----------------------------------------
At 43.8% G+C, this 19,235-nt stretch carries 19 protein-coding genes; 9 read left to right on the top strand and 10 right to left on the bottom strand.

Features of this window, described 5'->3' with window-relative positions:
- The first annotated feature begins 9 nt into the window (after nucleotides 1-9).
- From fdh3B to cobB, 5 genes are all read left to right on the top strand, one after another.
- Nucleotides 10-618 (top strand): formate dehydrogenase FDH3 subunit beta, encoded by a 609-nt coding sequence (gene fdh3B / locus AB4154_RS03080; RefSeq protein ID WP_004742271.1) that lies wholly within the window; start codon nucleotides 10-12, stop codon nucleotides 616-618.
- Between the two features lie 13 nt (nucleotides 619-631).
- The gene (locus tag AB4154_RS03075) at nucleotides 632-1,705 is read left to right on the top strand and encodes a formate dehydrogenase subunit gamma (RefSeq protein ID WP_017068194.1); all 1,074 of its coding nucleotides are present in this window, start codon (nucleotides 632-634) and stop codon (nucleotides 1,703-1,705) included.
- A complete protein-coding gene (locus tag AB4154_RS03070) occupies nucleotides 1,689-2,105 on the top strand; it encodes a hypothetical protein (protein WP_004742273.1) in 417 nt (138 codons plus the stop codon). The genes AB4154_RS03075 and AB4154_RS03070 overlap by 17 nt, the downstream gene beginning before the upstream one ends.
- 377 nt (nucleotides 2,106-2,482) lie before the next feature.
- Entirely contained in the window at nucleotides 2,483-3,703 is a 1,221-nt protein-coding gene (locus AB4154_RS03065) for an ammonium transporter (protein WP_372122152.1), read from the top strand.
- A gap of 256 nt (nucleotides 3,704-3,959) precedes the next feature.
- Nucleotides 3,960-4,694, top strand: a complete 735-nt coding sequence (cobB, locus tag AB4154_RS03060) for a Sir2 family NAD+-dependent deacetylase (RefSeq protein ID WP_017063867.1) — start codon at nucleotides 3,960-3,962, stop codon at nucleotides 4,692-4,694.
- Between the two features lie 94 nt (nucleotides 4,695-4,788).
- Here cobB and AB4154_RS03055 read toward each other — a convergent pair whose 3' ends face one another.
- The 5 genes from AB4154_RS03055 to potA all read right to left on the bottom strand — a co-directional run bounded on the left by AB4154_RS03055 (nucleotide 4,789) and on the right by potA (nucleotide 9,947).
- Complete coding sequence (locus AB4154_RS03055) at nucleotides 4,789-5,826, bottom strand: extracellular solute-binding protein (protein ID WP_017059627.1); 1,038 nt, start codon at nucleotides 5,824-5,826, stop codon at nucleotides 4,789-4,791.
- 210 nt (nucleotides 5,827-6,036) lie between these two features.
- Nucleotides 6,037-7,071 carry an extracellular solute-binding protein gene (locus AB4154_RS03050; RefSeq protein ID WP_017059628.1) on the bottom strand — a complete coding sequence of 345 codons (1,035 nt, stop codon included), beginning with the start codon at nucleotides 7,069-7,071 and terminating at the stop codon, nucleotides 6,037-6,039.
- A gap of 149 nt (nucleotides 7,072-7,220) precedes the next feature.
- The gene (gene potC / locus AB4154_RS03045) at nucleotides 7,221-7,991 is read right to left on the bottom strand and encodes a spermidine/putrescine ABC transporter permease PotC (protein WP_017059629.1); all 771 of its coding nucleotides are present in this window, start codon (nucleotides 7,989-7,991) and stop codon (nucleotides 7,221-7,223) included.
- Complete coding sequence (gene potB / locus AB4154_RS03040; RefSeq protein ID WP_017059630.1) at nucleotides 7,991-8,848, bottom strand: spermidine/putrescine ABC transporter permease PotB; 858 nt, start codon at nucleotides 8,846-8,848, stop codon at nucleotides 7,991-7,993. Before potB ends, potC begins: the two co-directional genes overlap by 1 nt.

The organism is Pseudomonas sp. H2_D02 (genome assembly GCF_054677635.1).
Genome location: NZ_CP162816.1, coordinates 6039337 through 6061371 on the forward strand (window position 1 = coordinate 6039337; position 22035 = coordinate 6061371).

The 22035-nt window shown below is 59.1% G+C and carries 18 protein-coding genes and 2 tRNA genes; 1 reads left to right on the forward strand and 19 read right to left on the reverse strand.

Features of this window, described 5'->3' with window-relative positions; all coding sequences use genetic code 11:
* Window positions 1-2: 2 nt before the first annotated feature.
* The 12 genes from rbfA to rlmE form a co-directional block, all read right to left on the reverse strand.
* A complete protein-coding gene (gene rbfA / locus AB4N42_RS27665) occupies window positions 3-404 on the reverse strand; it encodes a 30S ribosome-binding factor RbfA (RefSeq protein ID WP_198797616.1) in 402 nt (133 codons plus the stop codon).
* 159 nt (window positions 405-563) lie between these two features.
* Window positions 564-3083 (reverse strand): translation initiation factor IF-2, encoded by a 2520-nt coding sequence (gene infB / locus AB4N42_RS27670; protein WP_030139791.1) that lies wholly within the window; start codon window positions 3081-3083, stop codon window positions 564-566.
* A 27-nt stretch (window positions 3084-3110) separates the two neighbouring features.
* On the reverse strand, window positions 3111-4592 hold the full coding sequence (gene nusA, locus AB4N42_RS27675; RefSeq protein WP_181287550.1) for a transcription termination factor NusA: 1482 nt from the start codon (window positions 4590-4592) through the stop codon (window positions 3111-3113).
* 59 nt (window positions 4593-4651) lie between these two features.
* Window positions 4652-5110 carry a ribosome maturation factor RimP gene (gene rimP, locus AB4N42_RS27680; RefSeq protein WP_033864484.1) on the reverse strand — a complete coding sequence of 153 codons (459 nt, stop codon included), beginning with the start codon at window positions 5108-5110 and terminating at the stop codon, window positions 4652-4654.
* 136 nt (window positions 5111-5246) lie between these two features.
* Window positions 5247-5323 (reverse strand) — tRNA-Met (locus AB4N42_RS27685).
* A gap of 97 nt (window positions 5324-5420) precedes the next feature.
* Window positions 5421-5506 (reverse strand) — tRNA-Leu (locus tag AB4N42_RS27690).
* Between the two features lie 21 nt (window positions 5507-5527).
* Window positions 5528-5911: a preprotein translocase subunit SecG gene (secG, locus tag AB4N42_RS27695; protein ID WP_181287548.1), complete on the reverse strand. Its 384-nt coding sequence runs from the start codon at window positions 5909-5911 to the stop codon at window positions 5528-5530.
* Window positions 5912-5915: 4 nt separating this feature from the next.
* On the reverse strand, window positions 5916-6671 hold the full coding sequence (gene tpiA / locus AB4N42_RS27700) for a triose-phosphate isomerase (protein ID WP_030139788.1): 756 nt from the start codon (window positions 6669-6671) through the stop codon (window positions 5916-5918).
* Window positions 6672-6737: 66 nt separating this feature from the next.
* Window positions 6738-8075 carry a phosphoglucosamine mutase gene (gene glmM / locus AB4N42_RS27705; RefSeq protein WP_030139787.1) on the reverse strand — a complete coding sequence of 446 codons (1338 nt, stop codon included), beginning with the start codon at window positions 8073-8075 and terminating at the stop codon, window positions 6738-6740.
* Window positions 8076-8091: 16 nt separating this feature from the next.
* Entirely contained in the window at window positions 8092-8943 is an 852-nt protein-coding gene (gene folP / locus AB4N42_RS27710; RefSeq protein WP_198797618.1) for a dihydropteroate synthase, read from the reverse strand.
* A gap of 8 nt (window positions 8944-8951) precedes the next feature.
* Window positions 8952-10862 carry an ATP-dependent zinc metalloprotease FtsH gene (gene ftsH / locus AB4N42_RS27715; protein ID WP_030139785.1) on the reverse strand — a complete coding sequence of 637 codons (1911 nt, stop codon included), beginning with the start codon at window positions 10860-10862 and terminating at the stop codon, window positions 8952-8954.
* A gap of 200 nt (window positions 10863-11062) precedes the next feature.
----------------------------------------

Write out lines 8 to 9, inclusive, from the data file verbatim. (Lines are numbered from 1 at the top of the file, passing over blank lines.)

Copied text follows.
- A complete protein-coding gene (locus tag AB4154_RS03070) occupies nucleotides 1,689-2,105 on the top strand; it encodes a hypothetical protein (protein WP_004742273.1) in 417 nt (138 codons plus the stop codon). The genes AB4154_RS03075 and AB4154_RS03070 overlap by 17 nt, the downstream gene beginning before the upstream one ends.
- 377 nt (nucleotides 2,106-2,482) lie before the next feature.